China

The week concludes with a made-up data dump out of everyone’s favorite communist economy. Chinese GDP growth allegedly ticked down -10bps to 6.7% YoY in Q1 and the quarter allegedly ended on a positive note with Retail Sales, Industrial Production, Fixed Assets Investment, Money Supply and Total Social Financing growth all accelerating sequentially in March. While we’ve been right on our call for both the Chinese economy and Chinese yuan to avoid falling off a cliff over the intermediate-to-long term, a lot of the reprieve in Chinese capital outflows and slowing growth on the mainland has been perpetuated by a reversal of the trend of depreciation in the PBoC’s yuan fixing. But now that the U.S. dollar appears to making a series of higher-lows vs. peer currencies, we expect a meaningful increase in pressure on the CNY and CNH from here. That should propagate another bout of global deflation fears over the next 3-6 months.

Asset Allocation

CASH 64% US EQUITIES 0%
INTL EQUITIES 0% COMMODITIES 6%
FIXED INCOME 26% INTL CURRENCIES 4%

Top Long Ideas

Company Ticker Sector Duration
MCD

McDonald's (MCD) hit another all-time high last week. As we continue to reiterate, the company has all the style-factors that we like – high market cap, low beta and liquidity. Stick with it.

 

We are going to be looking at a much different company 1-3 years from now. Urgency has been instilled from the top down by new CEO Steve Easterbrook. He wants more speed and is encouraging people to get things done faster. The food and experience provided to the customer will greatly improve over the coming months as “Experience the Future” is implemented across the system. It won’t be instantaneous though, as MCD has a lot of work to do around changing the perception to bring back customers it may have lost.

 

Things like All Day Breakfast, responsibly sourced ingredients, and bringing back the value proposition will lead to increased sales and customer satisfaction. While this company is too big to be completely fixed overnight, management has the right plans in place. We are confident in where they are headed.

CME

We recently completed a granular, deep dive study demonstrating that all classes of volatility including equity, fixed income, and FX have been managed lower by a U.S. Central Bank engineering a historically abnormal quantitative easing policy over the past 7 years.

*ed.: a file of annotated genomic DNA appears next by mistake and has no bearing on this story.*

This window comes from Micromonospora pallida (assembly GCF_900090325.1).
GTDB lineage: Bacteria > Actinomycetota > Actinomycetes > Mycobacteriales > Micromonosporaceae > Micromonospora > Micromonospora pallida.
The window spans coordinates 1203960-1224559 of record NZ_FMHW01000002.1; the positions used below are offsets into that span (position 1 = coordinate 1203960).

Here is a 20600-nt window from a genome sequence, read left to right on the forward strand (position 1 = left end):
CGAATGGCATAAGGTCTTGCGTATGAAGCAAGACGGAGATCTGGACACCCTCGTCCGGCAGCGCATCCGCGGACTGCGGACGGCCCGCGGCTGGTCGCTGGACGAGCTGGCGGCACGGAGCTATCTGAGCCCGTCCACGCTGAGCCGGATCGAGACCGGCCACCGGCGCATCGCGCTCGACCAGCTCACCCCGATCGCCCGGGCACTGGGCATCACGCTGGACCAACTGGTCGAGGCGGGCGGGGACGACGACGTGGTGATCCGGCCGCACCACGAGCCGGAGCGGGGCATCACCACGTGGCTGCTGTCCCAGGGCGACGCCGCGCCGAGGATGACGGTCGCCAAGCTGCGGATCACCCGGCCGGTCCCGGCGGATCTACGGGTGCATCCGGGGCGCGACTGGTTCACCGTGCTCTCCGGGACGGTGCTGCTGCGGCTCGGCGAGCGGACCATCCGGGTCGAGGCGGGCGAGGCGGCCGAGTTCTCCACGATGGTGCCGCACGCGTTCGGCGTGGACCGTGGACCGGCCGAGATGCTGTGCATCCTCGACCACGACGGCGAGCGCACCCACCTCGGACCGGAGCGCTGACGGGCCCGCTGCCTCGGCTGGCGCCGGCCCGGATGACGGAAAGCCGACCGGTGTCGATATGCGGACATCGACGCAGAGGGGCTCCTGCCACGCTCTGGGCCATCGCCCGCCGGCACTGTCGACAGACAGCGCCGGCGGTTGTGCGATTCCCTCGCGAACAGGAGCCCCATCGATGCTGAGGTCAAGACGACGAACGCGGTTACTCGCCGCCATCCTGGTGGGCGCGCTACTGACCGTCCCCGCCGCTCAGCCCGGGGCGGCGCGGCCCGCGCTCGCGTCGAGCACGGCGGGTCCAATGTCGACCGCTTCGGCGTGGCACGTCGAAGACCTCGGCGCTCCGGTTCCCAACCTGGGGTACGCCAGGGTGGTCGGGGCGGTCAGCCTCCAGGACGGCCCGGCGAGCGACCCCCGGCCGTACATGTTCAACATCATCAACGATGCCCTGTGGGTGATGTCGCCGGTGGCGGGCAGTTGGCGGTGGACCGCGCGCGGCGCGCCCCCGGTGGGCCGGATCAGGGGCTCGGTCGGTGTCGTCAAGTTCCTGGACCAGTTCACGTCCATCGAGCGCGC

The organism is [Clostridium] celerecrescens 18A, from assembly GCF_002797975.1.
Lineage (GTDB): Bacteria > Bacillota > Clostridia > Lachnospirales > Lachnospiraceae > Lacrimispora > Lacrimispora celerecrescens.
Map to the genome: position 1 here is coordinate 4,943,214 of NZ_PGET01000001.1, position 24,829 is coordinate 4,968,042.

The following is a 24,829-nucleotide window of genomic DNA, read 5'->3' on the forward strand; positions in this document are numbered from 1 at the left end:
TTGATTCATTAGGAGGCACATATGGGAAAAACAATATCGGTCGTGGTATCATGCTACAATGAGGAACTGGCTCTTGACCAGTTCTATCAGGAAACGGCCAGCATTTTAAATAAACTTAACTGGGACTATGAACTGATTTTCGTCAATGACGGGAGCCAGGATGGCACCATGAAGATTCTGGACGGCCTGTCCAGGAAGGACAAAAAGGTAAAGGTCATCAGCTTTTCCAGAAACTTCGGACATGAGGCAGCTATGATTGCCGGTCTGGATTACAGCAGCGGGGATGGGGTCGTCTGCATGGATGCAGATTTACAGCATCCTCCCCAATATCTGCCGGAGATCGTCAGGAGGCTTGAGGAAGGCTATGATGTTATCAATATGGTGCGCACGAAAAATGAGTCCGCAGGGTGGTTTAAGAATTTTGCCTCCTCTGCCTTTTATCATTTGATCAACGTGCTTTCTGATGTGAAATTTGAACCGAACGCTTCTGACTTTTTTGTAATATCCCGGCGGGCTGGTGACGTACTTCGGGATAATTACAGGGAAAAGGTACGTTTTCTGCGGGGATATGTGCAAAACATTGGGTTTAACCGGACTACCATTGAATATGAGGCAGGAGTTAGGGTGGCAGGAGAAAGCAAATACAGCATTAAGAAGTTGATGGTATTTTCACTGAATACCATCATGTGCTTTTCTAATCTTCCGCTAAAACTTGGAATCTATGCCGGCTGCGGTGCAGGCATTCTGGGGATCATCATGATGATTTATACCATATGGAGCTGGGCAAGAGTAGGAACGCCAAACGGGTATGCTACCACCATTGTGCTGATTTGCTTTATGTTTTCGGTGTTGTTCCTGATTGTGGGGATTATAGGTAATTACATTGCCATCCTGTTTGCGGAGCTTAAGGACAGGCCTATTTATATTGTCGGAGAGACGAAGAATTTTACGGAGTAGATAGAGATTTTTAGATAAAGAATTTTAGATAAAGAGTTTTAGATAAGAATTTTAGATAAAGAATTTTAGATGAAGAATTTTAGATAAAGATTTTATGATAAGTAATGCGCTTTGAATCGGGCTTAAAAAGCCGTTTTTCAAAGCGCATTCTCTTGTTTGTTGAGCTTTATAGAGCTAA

What does this mean and what are the implications? Well, with Quantitative Easing over (for now) and the Federal Reserve on a rate hiking policy path (for now), for the first time in a long time there is a reason to hedge bond and equity exposure. CME is one of the few venues that allows both institutional and retail investors to do exactly that. The company manages the entire Treasury futures curve and also most of the equity index futures in the U.S.

 

In this late cycle economic environment, CME Group (CME) has a solid earnings trajectory. The exchange continues to benefit from all 3 legs of the exchange stool including incremental volatility; incremental participants coming into its markets; and also new product introduction. Over the course of the next 12 months, we think the earnings opportunity will jump and the path to more than $5 per share in earnings will become more obvious.

TLT

We outlined our expectation and outlook moving into Q2 last Thursday in our quarterly macro themes presentation for institutional clients. The first of the three themes was labeled #TheCycle:

 

With the recessionary industrial data ongoing, employment, income and consumption growth decelerating, corporate profits facing a 3rd quarter of negative growth and Commercial and Industrial credit tightening, the domestic economic, profit and credit cycles are all past peak and continue to traverse their downslope. With this cyclical backdrop, the U.S. economy faces its toughest GDP comp of the cycle in 2Q16”….